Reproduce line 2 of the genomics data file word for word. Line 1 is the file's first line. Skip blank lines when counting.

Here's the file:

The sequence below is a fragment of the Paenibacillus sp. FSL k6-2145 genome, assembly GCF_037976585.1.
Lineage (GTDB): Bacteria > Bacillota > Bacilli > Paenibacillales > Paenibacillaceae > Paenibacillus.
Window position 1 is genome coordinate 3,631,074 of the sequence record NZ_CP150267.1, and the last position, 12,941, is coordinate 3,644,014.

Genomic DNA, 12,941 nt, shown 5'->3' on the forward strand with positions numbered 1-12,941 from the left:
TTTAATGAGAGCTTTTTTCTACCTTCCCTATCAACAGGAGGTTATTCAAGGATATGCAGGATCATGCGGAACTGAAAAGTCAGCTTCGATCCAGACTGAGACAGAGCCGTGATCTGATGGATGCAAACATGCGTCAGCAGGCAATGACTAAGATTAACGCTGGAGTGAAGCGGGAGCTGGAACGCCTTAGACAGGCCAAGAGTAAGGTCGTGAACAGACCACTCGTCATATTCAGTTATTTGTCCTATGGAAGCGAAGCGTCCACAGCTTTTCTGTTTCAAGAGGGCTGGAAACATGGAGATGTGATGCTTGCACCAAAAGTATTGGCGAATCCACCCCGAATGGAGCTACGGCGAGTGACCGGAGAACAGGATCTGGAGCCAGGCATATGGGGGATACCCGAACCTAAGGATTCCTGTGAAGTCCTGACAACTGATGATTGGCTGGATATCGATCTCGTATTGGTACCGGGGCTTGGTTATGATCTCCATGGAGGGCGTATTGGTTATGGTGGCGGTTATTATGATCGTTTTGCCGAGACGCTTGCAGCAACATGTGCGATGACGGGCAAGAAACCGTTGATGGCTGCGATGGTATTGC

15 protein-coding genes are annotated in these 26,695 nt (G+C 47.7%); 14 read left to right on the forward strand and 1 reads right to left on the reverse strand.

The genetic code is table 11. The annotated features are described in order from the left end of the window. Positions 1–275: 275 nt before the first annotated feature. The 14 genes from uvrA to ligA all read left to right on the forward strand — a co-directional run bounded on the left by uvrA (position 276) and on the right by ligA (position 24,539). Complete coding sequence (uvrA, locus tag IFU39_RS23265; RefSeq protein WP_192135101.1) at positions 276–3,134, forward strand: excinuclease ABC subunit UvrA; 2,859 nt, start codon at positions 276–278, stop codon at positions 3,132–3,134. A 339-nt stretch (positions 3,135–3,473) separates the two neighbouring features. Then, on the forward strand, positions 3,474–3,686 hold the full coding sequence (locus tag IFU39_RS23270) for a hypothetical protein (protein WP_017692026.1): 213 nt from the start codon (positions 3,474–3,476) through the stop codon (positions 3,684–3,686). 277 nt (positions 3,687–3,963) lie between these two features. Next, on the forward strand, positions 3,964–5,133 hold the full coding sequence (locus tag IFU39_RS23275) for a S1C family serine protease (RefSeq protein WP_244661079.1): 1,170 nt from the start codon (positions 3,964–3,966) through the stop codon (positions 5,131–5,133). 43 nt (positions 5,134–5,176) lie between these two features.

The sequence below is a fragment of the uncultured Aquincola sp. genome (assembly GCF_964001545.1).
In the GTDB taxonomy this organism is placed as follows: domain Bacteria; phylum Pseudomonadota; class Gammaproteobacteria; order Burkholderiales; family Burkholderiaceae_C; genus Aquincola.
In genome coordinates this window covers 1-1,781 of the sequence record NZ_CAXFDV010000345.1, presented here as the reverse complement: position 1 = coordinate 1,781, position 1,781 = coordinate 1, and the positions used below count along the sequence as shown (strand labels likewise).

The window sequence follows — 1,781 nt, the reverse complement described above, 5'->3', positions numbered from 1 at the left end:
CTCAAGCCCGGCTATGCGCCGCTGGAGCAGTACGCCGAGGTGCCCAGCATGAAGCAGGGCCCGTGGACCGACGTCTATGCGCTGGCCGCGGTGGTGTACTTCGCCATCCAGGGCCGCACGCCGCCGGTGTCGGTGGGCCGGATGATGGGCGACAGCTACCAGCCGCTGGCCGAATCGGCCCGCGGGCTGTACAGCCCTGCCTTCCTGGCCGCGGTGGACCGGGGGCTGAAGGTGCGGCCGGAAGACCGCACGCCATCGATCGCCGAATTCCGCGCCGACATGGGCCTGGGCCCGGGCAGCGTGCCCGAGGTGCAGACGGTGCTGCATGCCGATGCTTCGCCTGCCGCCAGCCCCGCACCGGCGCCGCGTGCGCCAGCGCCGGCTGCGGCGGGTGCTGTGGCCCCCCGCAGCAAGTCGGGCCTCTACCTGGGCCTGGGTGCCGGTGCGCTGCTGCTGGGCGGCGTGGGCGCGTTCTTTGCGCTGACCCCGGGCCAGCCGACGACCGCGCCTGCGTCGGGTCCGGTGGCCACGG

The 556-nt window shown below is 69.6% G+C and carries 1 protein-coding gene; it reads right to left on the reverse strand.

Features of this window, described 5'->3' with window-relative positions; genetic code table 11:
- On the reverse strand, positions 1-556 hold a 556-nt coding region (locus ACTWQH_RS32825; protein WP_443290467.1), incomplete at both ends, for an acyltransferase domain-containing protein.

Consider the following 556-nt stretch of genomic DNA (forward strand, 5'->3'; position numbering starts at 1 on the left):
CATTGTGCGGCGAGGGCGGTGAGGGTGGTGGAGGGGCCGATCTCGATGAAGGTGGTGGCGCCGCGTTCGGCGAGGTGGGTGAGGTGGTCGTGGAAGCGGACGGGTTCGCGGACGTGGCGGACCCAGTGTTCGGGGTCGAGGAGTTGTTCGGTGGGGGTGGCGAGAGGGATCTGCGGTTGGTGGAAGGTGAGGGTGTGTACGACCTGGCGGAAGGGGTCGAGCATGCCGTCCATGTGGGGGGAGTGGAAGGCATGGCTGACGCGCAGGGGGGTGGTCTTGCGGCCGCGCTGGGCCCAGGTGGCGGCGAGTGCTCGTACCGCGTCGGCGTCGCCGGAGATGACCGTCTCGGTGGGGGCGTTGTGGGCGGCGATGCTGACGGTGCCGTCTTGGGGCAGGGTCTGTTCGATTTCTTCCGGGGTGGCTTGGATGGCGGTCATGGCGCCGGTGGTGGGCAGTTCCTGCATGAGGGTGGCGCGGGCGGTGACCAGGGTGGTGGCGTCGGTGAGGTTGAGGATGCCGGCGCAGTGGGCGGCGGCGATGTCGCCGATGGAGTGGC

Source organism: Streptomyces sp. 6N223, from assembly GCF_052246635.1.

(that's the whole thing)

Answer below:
Lineage (GTDB): Bacteria > Bacillota > Bacilli > Paenibacillales > Paenibacillaceae > Paenibacillus.